Crowdsourcing National Cybersecurity?

When a project is just too big or too complex, the crowd can play an important role, and according to an article by The Washington Post, national cybersecurity might just be the type of project in need of a crowd.

According to the article, cyber networks are best viewed as an asset that we all have a shared responsibility to protect.  When thinking of the cyber world in that light, the core ideas from Silicon Valley, “crowdsourcing, open source software, social networking, and the creative commons” make sense.

A number of venture capitalists have already applied these ideas to fund companies that recruit “white hat hackers” that are then available for a fee to find and repair any security risks in client networks.  But can the same crowdsourcing idea work for national cybersecurity?

The article addresses the pros and cons of applying this concept for national cybersecurity.  One positive would be the free and transparent sharing of computer code used to detect cyber threats between the government and private sector.  Additionally, open sourcing of cyber defense would allow for an increase in the number of “white hat hacker” recruits.  Most importantly, crowdsourcing for national cybersecurity would lead to the crowdsourcing of intelligence threats, which is essential given that one organization or agency seems to no longer have the capability to deal with all the threats emergency in cyberspace.

However, the article also discussed the negatives to this approach.  Crowdsourcing would open the door to government cyber defenses being infiltrated by the enemy, and once inside the enemy could download the code, reverse engineer it, and then use it to insert “Trojan Horses” intended for military targets.  Another issue would be the cut in potential recruits due to the backlash from the NSA spying scandal.  While “white hat hackers” may be willing to help companies like Sony, they may not be as willing to join forces with the NSA.

Weighing the pros and cons, is crowdsourcing America’s cybersecurity an idea so crazy it might just work?  Well, that’s the title of the article by The Washington Post.  Read the full article by clicking here.


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Professor William Snyder

Professor William C. Snyderis a member of the faculty of the Institute for National Security and Counter-terrorism at Syracuse University after fifteen years with the United States Department of Justice.

Ryan D. White

Ryan D. WhiteRyan is currently a third year law student at Syracuse University College of Law, and is also pursuing a Master of Public Administration degree from Syracuse’s Maxwell School of Citizenship and Public Affairs. Ryan spent time with Homeland Security Investigations while pursuing his undergraduate degree at Wesleyan University, and spent his first summer of law school as clerk for the U.S. Attorney’s Office in the Western District of New York. He is a member of Syracuse Law Review, the Journal on Terrorism and Security Analysis, and participates in the Veteran’s Legal Clinic. Full biography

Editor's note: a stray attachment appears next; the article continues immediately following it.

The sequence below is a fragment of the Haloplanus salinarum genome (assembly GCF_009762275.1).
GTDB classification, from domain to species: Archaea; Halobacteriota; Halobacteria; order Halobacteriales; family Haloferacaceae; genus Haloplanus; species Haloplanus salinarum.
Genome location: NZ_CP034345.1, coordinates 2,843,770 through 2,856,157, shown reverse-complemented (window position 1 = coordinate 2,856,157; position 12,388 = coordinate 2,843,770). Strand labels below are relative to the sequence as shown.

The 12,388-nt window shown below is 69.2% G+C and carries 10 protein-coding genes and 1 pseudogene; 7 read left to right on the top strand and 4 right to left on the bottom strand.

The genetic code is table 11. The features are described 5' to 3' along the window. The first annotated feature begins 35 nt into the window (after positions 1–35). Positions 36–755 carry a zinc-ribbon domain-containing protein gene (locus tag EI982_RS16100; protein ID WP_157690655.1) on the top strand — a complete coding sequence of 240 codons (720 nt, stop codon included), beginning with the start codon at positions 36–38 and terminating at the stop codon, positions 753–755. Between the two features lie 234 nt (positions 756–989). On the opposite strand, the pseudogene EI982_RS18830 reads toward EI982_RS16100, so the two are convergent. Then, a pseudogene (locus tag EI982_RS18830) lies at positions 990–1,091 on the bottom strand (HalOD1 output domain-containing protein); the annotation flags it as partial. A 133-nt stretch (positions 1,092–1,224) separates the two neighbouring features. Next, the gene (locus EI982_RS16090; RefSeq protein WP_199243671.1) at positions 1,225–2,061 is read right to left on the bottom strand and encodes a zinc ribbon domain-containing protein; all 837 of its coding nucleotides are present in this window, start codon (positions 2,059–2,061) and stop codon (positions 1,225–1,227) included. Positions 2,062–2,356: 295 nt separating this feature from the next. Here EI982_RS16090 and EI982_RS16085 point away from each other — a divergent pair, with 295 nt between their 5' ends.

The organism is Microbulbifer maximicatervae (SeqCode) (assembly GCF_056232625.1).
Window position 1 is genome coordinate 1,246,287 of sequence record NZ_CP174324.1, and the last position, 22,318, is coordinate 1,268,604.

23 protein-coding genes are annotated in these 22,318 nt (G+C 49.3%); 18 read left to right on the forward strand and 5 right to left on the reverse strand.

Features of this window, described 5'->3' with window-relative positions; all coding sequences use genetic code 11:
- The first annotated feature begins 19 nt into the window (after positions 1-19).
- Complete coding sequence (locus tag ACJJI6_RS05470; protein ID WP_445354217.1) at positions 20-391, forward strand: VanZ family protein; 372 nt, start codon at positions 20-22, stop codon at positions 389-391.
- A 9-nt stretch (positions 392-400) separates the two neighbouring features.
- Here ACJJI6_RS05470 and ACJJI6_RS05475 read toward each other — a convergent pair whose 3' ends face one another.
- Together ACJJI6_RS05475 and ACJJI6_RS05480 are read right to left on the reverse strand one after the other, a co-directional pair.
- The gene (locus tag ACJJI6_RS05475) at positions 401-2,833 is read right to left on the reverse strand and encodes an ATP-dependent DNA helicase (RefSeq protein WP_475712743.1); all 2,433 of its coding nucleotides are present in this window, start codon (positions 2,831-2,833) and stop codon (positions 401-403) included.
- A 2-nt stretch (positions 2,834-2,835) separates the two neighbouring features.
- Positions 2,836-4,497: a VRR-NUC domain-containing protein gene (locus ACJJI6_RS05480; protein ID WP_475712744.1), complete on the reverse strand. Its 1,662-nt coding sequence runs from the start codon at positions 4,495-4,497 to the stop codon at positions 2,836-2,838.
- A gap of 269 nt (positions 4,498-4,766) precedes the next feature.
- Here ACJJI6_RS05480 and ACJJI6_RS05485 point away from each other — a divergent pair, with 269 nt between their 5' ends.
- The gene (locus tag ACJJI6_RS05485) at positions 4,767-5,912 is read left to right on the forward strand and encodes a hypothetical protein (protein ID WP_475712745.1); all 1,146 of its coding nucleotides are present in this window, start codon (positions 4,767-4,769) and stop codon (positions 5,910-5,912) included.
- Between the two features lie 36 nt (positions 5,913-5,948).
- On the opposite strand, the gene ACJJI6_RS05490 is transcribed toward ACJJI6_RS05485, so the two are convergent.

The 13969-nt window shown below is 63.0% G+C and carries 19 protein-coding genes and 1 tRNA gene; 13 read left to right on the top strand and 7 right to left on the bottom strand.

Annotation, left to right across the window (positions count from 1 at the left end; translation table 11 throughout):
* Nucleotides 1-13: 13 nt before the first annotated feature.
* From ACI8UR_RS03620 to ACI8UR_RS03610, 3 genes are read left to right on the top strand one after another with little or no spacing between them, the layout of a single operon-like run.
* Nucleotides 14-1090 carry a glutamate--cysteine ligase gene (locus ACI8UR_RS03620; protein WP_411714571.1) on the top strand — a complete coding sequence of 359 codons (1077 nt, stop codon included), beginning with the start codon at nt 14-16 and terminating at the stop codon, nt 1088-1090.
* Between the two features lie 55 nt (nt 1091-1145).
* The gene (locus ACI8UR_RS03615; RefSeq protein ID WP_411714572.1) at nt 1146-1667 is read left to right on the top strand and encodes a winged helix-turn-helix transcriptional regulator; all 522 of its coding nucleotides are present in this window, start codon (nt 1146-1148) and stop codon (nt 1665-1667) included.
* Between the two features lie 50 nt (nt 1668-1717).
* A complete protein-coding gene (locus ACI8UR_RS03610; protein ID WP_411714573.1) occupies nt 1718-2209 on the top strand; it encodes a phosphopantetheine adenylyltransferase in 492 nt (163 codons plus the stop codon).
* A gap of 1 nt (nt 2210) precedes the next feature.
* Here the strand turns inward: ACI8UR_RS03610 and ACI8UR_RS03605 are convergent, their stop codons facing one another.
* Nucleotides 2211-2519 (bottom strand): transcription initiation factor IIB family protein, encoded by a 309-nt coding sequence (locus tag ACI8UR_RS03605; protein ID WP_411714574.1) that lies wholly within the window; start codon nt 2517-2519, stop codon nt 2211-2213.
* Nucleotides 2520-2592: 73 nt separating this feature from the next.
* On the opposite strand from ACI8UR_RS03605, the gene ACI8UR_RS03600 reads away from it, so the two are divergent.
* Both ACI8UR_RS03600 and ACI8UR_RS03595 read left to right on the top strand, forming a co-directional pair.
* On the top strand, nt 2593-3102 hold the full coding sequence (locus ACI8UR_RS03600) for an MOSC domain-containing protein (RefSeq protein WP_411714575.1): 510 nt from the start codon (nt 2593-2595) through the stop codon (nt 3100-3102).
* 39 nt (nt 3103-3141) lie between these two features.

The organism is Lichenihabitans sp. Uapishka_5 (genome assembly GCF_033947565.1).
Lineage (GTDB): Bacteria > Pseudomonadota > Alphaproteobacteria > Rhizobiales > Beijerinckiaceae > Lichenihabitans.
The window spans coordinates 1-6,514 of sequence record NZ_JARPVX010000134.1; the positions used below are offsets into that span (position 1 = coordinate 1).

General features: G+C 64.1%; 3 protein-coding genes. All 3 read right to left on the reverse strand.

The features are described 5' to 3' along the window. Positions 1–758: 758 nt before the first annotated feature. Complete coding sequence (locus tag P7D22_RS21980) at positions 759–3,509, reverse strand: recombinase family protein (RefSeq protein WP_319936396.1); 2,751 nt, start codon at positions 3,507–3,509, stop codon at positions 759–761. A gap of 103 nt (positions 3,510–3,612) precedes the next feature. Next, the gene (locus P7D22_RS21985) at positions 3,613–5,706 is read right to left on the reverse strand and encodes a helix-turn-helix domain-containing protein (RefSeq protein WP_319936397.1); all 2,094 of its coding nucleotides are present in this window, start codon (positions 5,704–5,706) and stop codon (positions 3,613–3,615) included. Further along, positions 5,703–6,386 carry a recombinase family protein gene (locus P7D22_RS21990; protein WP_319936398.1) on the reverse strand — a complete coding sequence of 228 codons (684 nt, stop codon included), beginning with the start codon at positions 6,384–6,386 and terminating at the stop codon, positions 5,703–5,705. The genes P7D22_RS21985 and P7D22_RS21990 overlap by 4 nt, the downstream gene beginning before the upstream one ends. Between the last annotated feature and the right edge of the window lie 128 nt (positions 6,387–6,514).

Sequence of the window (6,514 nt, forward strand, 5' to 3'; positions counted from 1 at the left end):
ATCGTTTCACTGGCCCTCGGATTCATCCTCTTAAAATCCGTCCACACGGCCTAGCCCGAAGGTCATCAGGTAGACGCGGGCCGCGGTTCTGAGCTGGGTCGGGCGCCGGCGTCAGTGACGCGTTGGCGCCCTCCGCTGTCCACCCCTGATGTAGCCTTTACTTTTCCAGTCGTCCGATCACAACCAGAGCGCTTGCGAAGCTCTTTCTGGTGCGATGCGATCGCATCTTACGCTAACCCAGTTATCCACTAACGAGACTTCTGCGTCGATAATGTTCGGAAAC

Shelby E. Mann

Ryan D. WhiteShelby is a second year law student at the Syracuse University College of Law. She is the 2018-9 Editor in Chief of the Syracuse Law Review, as well as a member of the Journal on Terrorism and Security Analysis, and the senior editor for the Syrian Accountability Project. During her final year at the University of Missouri, she served as a full-time news producer for ABC 17 News. Shelby spent her first summer of law school at the Shelby County District Attorney General's Office in Memphis, Tenn., in the Public Corruption and Economic Crimes Unit. Full biography

Christopher w. FolkChristopher W. Folk

is a 2017 graduate of SU College of Law. A non-traditional student, Christopher returned to academia after spending nearly twenty years in the high tech industry. Christopher served in the Marine Corps, graduated from Cornell University with a B.S. In Applied Economics and Business Management, attended Northeastern University’s High-Tech MBA Program and received a M.S. In Computer Information Systems. Christopher previously worked in Software Engineering. Christopher is currently serving his second term as Town Justice for the Town of Waterloo. Christopher externed with a Cybersecurity firm in the Washington, D.C. area between his first and second year at SU College of Law. Full biography

Anna Maria Castillo

Anna Maria Castillois 2016 graduate of Syracuse College of Law. She also holds a Master of Arts in International Relations from Syracuse University's Maxwell School of Citizenship and Public Affairs. She has interned at a London-based think-tank that specializes in transnational terrorism and global security and at the legal department of a defense contractor. She served as an executive editor in the Syracuse Law Review. Full biography

Jennifer A. CamilloJennifer A. Camillo

is a 2015 graduate of Syracuse College of Law and is a prosecutor. She has served as a law clerk in the United States Attorney’s Office for the Northern District of New York and the Cayuga County District Attorney’s Office and as an extern in the Oneida County District Attorney’s Office. She was a member of the Syracuse National Trial Team and was awarded the Tiffany Cup by the New York Bar Association for her trial advocacy achievements.

Tara J. PistoreseTara J. Pistorese

holds Juris Doctor and Masters of Public Administration degrees from Syracuse University's Maxwell School of Citizenship and Public Affairs and its College of Law. She wrote for this blog when a student. She is now a member of the U.S. Army Judge Advocate General's Corps.

Benjamin Zaiser

is both a scholar and a Federal Agent of the Federal Criminal Police Office of Germany. (Opinions expressed here are his own and not any part of official duty.) Full biography


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